This is a public version of the members-only Rock Guitar with Paul Gilbert, at ArtistWorks. Functionality is limited, but CLICK HERE for full access if you’re ready to take your playing to the next level.

These lessons are available only to members of Rock Guitar with Paul Gilbert.
Join Now

Fundamentals
 ≡ 
Intermediate
 ≡ 
Advanced
 ≡ 
30 Day Challenge
 ≡ 
+Music
 ≡ 
Video Exchange Archive
 ≡ 
«Prev of Next»

Rock Guitar Lessons: String Skipping 3

Video Exchanges () submit video Submit a Video Lesson Resources () This lesson calls for a video submission
Study Materials Music Theory
information below
Lesson Specific Downloads
Play Along Tracks
Close
resource information below Close
Collaborations for
resource information below Close
Submit a video for   
Rock Guitar
information below Close
Information
 ≡ 
Course Description
 ≡ 

This is only a preview of what you get when you take Rock Guitar Lessons at ArtistWorks. Sign up today for unlimited access to all lessons, plus submit videos to your teacher for personal feedback on your playing.

CLICK HERE for full access.
X
Log In
X
[MUSIC]
It's time for 2-2-1.
So, you have two notes on a string, two
notes on a string, and
one note on a string.
Using the example we have been working
with which is E minor triads.
[MUSIC]
We have two.
[MUSIC]
Two.
[MUSIC]
And one.
[MUSIC].
Now, we have already practised this
technique using pentatonic notes where you
did this 2-2-1 down here.
[MUSIC]
Er, two.
[MUSIC]
Two.
[MUSIC]
And one.
[MUSIC]
And that's a great lick.
And the lick we're going to do up here is
going to feel exactly the same.
I know cuz I'm playing it, and
it just feels like my hands are doing
identical things.
[MUSIC]
But because of the string skip, and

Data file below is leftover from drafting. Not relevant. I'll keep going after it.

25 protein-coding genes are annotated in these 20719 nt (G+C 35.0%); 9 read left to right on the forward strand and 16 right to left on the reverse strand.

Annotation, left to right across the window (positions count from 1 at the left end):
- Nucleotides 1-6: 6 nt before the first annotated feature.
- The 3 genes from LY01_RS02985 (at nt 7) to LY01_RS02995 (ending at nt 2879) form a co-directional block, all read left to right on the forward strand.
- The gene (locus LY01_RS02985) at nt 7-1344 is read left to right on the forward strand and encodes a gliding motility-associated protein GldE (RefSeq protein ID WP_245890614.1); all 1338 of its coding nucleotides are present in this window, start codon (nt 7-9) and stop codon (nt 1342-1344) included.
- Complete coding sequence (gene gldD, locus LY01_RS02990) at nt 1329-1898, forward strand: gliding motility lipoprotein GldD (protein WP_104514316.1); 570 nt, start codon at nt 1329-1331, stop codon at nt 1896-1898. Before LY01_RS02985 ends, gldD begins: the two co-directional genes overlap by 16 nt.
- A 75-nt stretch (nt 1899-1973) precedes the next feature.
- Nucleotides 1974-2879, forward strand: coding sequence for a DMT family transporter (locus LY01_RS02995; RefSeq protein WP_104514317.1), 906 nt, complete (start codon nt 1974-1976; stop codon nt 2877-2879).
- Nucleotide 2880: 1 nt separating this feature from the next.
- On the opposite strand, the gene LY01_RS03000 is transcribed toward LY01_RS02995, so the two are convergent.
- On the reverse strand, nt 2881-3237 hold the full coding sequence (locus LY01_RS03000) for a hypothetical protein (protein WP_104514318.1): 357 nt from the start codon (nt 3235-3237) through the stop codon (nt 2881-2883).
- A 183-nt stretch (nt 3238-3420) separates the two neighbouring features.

a slightly wider stretch, we're getting
different notes.
Instead of getting those from pentatonic,
we're getting those from an E minor triad.
This is pretty impressive.
So let's take a look at what the notes
are.
We have familiar two notes.
[SOUND] The third and a root.
[SOUND] Then we go down to the G string.
And also we played these in a previous,
previous example.
[SOUND] Those two notes.
[SOUND] Using our pinky to get those.
[SOUND] And then, I'm already kind of line
up from my second finger.
[SOUND] To play our brand-new note, the
root.
[SOUND] That low root E.
So, this is a great exercise also for the
left hand because we're using different
fingers to alternate between our first
finger.
So, we've got the third finger.
[SOUND] Doing a pull off.
Then the pinky doing a pull off.
[SOUND] And then the second finger.
[SOUND] So.
[SOUND] Now just like the, the pattern
down here.
[SOUND] The picking is the same.
We've already practiced this, so it should
come pretty easily to you.
And it is a pretty easy picking pattern
anyway.
It's three downs strokes.
I like that.
[SOUND] Down, down, down.
Right on the down beats.
Down, down, down.
[SOUND] All right, I know you can do that.
So the main thing is to aim them, because
we are skipping over the B strings.
We're not going to play that.
We're going to aim at the high E string.
[SOUND] The G string.
[SOUND] And the D string.
[SOUND] One, three, and four in terms of
strings.
[SOUND] All right, I know you've got that.
So the, the first part that might be a
little tricky is the transition to
the next note, because that's an upstroke.
We got in the habit of doing downs.
[SOUND] But suddenly we have to throw in.
[SOUND] That upstroke.
[SOUND] We've done a lot of work with that
technique, so
I think it's going to come easily to you.
[SOUND] Let's slow it down a little bit,
just to that part.
Cuz we are getting use to it, a new
fingering here, with a second finger.
So let's really get use to it if we are
practicing that much of it.
Three, four.
[SOUND] Down, down, down,up.
Down, down, down, up.
[SOUND] Down, down, down, up.
Down, down, down, up.
[SOUND] And obviously, the pull off is
driving it,
one of, or a couple of those notes.
[SOUND] That's a pull off.
[SOUND] That's a pull off.
[SOUND] And that's a pick note.
So, it's a a combination again,